A little over 15 years ago, the Japanese horror hit The Grudge was rebooted for English audiences with Sarah Michelle Gellar in the lead role. That franchise may have spun out a bit but the property isn't staying dead for very long. The Grudge is being resurrected once again in early 2020, this time with Nicolas Pesce directing. The new take on the story will bring the entire Grudge franchise to America and feature a different version of the antagonistic spirit than we've seen in the past. That said, perhaps one of the biggest changes coming to The Grudge with this reboot its the film's rating itself.
It was confirmed this week that The Grudge was going to be rated R, stepping things up from the PG-13 rating of the previous reboot franchise. This will allow for a much darker, more disturbing version of the story, provided that the creative team is able to do something fresh.
According to Exhibitor Relations, The Grudge has been rated R for disturbing violence and bloody images, terror and some language.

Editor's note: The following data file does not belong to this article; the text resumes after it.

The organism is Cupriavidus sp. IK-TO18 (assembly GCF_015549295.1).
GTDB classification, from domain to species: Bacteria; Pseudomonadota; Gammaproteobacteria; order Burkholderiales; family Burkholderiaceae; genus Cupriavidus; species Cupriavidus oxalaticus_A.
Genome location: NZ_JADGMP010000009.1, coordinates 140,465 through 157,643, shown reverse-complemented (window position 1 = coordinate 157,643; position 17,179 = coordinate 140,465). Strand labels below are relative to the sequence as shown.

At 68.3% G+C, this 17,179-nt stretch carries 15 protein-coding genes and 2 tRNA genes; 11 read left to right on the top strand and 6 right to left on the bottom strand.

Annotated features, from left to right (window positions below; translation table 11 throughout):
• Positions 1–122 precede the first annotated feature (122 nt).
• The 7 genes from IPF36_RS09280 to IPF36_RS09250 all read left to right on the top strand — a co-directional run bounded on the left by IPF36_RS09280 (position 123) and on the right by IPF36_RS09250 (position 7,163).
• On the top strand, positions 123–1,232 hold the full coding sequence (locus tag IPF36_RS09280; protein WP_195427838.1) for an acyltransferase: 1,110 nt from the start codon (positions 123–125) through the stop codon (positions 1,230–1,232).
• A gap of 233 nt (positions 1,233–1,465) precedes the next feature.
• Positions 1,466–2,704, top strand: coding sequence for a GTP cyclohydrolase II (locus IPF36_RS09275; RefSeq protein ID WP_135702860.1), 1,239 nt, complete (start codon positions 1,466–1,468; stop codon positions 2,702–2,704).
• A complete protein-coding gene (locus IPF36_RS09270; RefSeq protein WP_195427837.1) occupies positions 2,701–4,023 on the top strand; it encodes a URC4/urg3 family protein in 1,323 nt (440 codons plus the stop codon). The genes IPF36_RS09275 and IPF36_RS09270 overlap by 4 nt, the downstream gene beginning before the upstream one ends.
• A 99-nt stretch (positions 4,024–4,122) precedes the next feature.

Sony's THE GRUDGE reboot is going for the jugular.
Rated R: disturbing violence and bloody images, terror and some language— Exorcist Relations Co. (@ERCboxoffice) October 15, 2019
This take on The Grudge will look different than those in the past, but the ability to change things up is what makes the franchise so memorable, at least in the eyes of its new director.
“The beauty of The Grudge franchise, both the American and Japanese iterations, is it’s an anthology series. Every movie is a different story of different characters having different interactions with this curse,” Pesce said in an interview earlier this year. “In today’s age where we’re remaking everything, I thought it would be fun to dive into The Grudge universe where we don’t have to remake anything, but rather a new chapter in this canon.”0comments
“I think the most compelling thing about the grudge is that it’s inescapable. All you need to do is walk into a house that feels unassuming, and you’re screwed,” he added. “It’s not your traditional haunted house movie where you pull up to a creepy, Gothic-looking house and go, ‘oh god that’s haunted.’ A motif of all the films, especially this one, is that behind the most normal kind of house, inside the most normal-seeming life, there can be something horrifying — whether it’s real and grounded, or something otherworldly and terrifying, it can happen anywhere, behind any door, to anyone. It’s unique to this story and philosophically terrifying.”
The Grudge arrives in theaters on January 3, 2020.